So Zee and Fire Garden have raised the bar even higher with this latest release. ‘Far and Near’ is a magnificent album that never loses focus or intensity and, while it is great to see Jordan Rudess and Jimmy Keegan giving their considerable talents to this enterprise, it is very much the product of Zee Baig and Fire Garden’s consummate skill set. Trust me, as an all consuming listen from beginning to end, this is a definite must buy for your music collection.
If they gave out awards for most ambitious debut albums of the year then Earthside would be the clear winner for 2015. ‘A Dream In Static’, the audacious debut of this Connecticut prog metal quartet was recorded over a two and a half year period, on three different continents.
To ensure they attained the production sound they wanted they travelled to Sweden and worked with renowned engineers Jens Bogren (Opeth, Katatonia) and David Castillo (Opeth, Bloodbath). Another frequent Opeth collaborator, artist Travis Smith was brought in to design the artwork. The passion evident in the overall project carries over into the music.
‘A Dream In Static’ is evenly split between instrumental cuts and songs that feature the guest vocalists. The risk of featuring multiple vocalists on any project is sometimes the identity can get lost from track to track, but Earthside (mostly) avoids this pitfall with a unified compositional focus that perfectly ties the pieces together into a whole.
The opening instrumental piece The Closest I’ve Come begins the album by introducing us to the character of the core group before the other layers are applied. Their sound is striking; very modern, muscular, melodic and intricately arranged. A lovely looped guitar melody cascades over a synth backing and a driving beat before the rest of band enters. Unlike many prog metal bands the focus here is not on pyrotechnics, it’s creating a mood, an experience. The arrangement continues to build with each section, dynamics always carefully applied; quiet and then soaring, delicate and then aggressive, tension and release. After a lovely guitar solo the song quiets down into a soundscape, synth sounds and real percussion swirling together in the aether before crushing Meshuggah-style guitar chords lead back into the arrangement. It’s dramatic music to be sure, but they’re natural dramatics, not the oft-contrived variety.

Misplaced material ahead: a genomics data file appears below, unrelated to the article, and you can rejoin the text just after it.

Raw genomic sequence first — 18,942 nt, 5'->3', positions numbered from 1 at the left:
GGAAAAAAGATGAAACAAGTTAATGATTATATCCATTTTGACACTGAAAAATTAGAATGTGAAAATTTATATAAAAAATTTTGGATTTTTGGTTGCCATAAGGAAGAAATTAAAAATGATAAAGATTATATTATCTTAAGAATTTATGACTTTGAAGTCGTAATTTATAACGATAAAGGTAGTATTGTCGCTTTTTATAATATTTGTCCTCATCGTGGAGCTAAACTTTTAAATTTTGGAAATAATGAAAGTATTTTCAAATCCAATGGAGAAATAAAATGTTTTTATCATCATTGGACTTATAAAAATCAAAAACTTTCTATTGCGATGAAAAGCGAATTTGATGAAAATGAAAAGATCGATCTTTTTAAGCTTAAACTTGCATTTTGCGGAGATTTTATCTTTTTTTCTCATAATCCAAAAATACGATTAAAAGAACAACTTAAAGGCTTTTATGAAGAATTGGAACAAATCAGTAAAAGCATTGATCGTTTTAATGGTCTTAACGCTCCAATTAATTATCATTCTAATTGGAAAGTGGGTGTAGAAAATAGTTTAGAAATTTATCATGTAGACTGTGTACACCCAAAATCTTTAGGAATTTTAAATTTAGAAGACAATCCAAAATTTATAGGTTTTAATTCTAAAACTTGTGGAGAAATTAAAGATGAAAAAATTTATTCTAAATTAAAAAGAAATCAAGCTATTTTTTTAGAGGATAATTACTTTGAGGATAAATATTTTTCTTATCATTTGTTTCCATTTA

The group describes their music as “Cinematic Rock” and nowhere is this more evident than on Entering The Light. The song features guest soloist Max ZT on hammer dulcimer and he creates a lovely wash of sound that intermingles perfectly with the full orchestra. The contribution to this piece by the band is mostly confined to the mid-section bridge. It definitely has a soundtrack quality to it, if I close my eyes while listening I picture low flying helicopter shots of a frozen tundra or some such…exactly the type of reaction I’m sure the band was hoping for.
The most impressive composition on the album is the mid-album centerpiece Skyline. This intricate instrumental has a breathtaking arrangement, the complex layering of piano, synth, 8-string rhythm guitar and soaring melodic lead guitar in the opening sections create a massive enveloping sound. This is contrasted beautifully by a stark bridge featuring just piano and drums, before slowly building into the epic conclusion.
Of the vocal tracks on the album my favorite is the driving title track A Dream InStatic featuring Daniel Tompkins from Tesseract. The dramatic balance of melodic and aggressive from the instrumental compositions carry over to the vocal arrangements and the impressive vocal range of Tompkins is used to great effect. There is a Katatonia vibe to this song that also appears in other places on the album.
The lead single from the album is actually the only track that doesn’t really work for me. Mob Mentality is more akin to the symphonic metal style and I have to be honest and admit that isn’t really my cup o’ tea usually. The arrangement of the orchestra and the band is very nicely done and has a huge cohesive sound. Guest vocalist Lajon Witherspoon’s (Sevendust) R&B-flavored vocals also provide an interesting contrast as usually these types of arrangements go for the operatic approach. But as a whole the song just doesn’t quite gel in my opinion and it also goes on far too long with too many repetitions of the chorus. The band is actually underused here, this song is practically screaming out for an instrumental mid-section but it never materializes. While a nice attempt, this is the one track that feels out of place with the rest of the album.
The rest of the album fares better with the aggressive instrumental TheUngrounding and the album closing epic Contemplation Of The Beautiful featuring Eric Zirlinger (Face The King) being my other favorites.
Color me impressed. Despite my love of progressive rock and my love of good heavy metal I can’t say I’m usually that much of a Prog Metal fan. There are a few exceptions, but mostly the combination just doesn’t quite work for me. I’m very glad to have found another exception.
Earthside has crafted an impressive work with ‘A Dream In Static’, one that could prove difficult to surpass with their sophomore effort. But I’m laying odds they can top it.